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Learn from Google

Who can do it better and faster? The big eat the small. The fast overtake the slow. That's the Old Economy, in which SAP is still stuck - and so are other European corporations. For the New Economy - as exemplified by Google - there is no definition yet, yet the success is obvious.
June 2, 2016
This text has been automatically translated from German to English.

Learning from Google means thinking about the end user, whether that user is an end consumer, employee or top manager.

The classic attributes no longer apply. Google's behavior is best described by pragmatics and common sense.

While SAP and many European companies still think and act in categories such as "fast, large, comprehensive, aesthetic, dominant, autonomous, perfect, elitist", Google and others offer practical and simple solutions that are perfectly tailored to the user.

The self-driving car

The solution could not be more different: The self-driving Google car that has been on California's roads for months is hardly perceived as such by Europeans with aesthetics and taste.

When you look quickly, it's hard to tell where the front and back are. The antenna from the DIY store on the roof of the "car" makes the whole thing look like precocious tinkering by aliens.

How pleasant the self-driving car from Audi appears here! There is plenty of horsepower and you don't see any antennas that disturb your visual perception.

The concepts between Google and Audi could not be more different. In California, the ugly duckling; in Germany, the desirable sports car at the Hockenheimring.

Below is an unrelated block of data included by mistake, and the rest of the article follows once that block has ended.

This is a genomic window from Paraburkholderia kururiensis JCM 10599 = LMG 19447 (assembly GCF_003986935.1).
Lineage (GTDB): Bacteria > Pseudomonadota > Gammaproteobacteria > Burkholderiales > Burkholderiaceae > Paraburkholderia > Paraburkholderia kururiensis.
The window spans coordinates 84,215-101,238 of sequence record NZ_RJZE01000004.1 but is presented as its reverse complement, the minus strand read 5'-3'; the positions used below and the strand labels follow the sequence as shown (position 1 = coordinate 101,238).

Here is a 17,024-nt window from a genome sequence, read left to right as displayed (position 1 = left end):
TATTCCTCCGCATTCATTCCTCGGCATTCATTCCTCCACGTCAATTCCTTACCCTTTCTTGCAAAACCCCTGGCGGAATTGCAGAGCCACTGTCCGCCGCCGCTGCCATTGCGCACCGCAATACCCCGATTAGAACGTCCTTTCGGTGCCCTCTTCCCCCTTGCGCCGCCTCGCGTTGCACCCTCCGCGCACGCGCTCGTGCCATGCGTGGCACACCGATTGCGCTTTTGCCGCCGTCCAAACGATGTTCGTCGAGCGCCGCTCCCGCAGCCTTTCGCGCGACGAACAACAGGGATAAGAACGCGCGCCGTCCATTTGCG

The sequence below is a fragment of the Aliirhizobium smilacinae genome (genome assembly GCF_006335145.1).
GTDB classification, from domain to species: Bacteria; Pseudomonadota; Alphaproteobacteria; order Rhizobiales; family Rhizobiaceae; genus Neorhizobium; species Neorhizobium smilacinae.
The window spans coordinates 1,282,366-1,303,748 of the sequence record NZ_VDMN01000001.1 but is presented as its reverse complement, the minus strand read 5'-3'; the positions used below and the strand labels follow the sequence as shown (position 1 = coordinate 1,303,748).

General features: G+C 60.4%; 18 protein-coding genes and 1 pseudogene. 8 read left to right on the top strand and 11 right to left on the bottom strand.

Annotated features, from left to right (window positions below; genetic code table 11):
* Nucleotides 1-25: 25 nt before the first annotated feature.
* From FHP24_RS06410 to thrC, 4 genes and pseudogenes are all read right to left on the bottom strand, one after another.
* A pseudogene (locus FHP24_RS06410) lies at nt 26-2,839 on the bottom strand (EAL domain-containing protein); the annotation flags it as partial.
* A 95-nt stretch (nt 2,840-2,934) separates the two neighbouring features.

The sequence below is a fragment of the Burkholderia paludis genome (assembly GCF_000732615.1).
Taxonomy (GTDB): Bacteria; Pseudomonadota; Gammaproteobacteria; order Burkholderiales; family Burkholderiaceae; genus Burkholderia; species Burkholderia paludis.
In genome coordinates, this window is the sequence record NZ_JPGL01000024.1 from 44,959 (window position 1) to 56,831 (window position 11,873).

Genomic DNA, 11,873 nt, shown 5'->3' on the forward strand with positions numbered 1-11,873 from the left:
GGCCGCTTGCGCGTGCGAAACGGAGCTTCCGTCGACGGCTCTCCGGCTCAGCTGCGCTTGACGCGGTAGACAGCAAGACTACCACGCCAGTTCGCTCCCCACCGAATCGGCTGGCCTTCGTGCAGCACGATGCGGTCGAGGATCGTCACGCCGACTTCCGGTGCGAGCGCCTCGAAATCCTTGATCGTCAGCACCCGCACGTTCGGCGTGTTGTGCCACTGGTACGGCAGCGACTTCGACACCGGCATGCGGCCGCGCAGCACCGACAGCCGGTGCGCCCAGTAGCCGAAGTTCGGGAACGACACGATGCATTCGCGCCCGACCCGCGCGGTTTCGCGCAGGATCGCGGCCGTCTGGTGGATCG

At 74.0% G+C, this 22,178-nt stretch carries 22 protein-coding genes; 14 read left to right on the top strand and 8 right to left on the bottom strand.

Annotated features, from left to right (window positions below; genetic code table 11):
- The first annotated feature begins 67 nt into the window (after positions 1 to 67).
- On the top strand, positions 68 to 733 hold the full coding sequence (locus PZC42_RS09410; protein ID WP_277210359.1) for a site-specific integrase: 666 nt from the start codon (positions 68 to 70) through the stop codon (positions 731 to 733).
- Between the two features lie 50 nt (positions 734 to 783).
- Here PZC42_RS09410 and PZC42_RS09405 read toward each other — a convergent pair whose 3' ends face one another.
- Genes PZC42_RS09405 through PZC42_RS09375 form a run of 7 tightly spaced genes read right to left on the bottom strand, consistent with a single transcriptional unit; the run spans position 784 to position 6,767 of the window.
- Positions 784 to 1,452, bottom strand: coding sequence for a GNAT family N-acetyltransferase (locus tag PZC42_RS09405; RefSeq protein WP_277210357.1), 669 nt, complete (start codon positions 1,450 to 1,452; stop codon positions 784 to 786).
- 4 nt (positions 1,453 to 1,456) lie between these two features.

Google dared to experiment: mothers with children and pensioners were invited to test the "car. The test subjects sat a little lost in an unadorned driver's cab without a steering wheel or dashboard and waited for things to happen.

The Google car drove off and completed the specified route without any problems. The result: the passive drivers were thrilled! They raved about the stress-free and safe way of getting around.

The test subjects felt well taken care of and no one discussed the external shape, the "unaesthetic" appearance, the color of the "car" or any other trivialities that obviously do not matter for the safe and efficient travel of the route.

For Hockenheim, Audi hired an English-speaking motor journalist to comment on the breakneck drive of the driverless PS bolide.

The car drove an absolutely perfect course at maximum speed. The corners were approached optimally. The car was safe on the road. A human race driver could not have done better than the built-in electronics - a triumph for German engineering.

Apart from the motorsport journalist and a few Audi employees, no one was enthusiastic about this drive. The few bored onlookers on stage would probably have liked to sit in the high-horsepower car themselves.